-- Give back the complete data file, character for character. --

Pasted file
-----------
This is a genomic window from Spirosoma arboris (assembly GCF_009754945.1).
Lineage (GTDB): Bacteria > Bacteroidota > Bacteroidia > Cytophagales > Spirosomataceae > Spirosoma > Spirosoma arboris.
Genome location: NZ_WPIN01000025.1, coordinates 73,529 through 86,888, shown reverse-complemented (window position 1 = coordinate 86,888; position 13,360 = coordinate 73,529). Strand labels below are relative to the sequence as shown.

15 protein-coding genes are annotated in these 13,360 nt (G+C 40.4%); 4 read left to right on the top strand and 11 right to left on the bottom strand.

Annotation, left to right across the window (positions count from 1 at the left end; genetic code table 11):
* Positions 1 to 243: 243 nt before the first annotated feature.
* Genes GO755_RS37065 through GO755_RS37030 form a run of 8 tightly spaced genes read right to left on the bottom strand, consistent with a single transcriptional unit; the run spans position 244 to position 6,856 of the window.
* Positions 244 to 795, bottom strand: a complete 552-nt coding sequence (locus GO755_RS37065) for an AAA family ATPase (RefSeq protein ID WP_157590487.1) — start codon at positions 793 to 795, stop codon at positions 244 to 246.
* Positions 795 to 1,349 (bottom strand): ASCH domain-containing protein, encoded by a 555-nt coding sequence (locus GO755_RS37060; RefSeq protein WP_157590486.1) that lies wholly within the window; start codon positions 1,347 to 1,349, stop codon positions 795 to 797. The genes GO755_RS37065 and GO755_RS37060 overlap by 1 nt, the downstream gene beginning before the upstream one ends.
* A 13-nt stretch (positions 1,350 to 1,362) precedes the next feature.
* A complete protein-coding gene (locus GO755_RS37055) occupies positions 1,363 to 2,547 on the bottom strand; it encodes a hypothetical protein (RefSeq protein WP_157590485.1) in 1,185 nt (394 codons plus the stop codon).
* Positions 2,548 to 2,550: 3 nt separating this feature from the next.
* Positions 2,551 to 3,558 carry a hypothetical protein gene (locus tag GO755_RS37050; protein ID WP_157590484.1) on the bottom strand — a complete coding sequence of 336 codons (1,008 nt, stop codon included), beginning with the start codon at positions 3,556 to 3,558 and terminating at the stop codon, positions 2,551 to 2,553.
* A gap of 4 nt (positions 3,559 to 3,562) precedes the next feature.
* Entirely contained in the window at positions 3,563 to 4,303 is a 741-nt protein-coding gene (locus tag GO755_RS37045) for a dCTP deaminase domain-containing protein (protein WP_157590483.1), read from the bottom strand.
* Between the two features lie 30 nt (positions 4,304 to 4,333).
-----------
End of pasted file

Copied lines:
This is a genomic window from Spirosoma arboris (assembly GCF_009754945.1).
Lineage (GTDB): Bacteria > Bacteroidota > Bacteroidia > Cytophagales > Spirosomataceae > Spirosoma > Spirosoma arboris.
Genome location: NZ_WPIN01000025.1, coordinates 73,529 through 86,888, shown reverse-complemented (window position 1 = coordinate 86,888; position 13,360 = coordinate 73,529). Strand labels below are relative to the sequence as shown.

15 protein-coding genes are annotated in these 13,360 nt (G+C 40.4%); 4 read left to right on the top strand and 11 right to left on the bottom strand.

Annotation, left to right across the window (positions count from 1 at the left end; genetic code table 11):
* Positions 1 to 243: 243 nt before the first annotated feature.
* Genes GO755_RS37065 through GO755_RS37030 form a run of 8 tightly spaced genes read right to left on the bottom strand, consistent with a single transcriptional unit; the run spans position 244 to position 6,856 of the window.
* Positions 244 to 795, bottom strand: a complete 552-nt coding sequence (locus GO755_RS37065) for an AAA family ATPase (RefSeq protein ID WP_157590487.1) — start codon at positions 793 to 795, stop codon at positions 244 to 246.
* Positions 795 to 1,349 (bottom strand): ASCH domain-containing protein, encoded by a 555-nt coding sequence (locus GO755_RS37060; RefSeq protein WP_157590486.1) that lies wholly within the window; start codon positions 1,347 to 1,349, stop codon positions 795 to 797. The genes GO755_RS37065 and GO755_RS37060 overlap by 1 nt, the downstream gene beginning before the upstream one ends.
* A 13-nt stretch (positions 1,350 to 1,362) precedes the next feature.
* A complete protein-coding gene (locus GO755_RS37055) occupies positions 1,363 to 2,547 on the bottom strand; it encodes a hypothetical protein (RefSeq protein WP_157590485.1) in 1,185 nt (394 codons plus the stop codon).
* Positions 2,548 to 2,550: 3 nt separating this feature from the next.
* Positions 2,551 to 3,558 carry a hypothetical protein gene (locus tag GO755_RS37050; protein ID WP_157590484.1) on the bottom strand — a complete coding sequence of 336 codons (1,008 nt, stop codon included), beginning with the start codon at positions 3,556 to 3,558 and terminating at the stop codon, positions 2,551 to 2,553.
* A gap of 4 nt (positions 3,559 to 3,562) precedes the next feature.
* Entirely contained in the window at positions 3,563 to 4,303 is a 741-nt protein-coding gene (locus tag GO755_RS37045) for a dCTP deaminase domain-containing protein (protein WP_157590483.1), read from the bottom strand.
* Between the two features lie 30 nt (positions 4,304 to 4,333).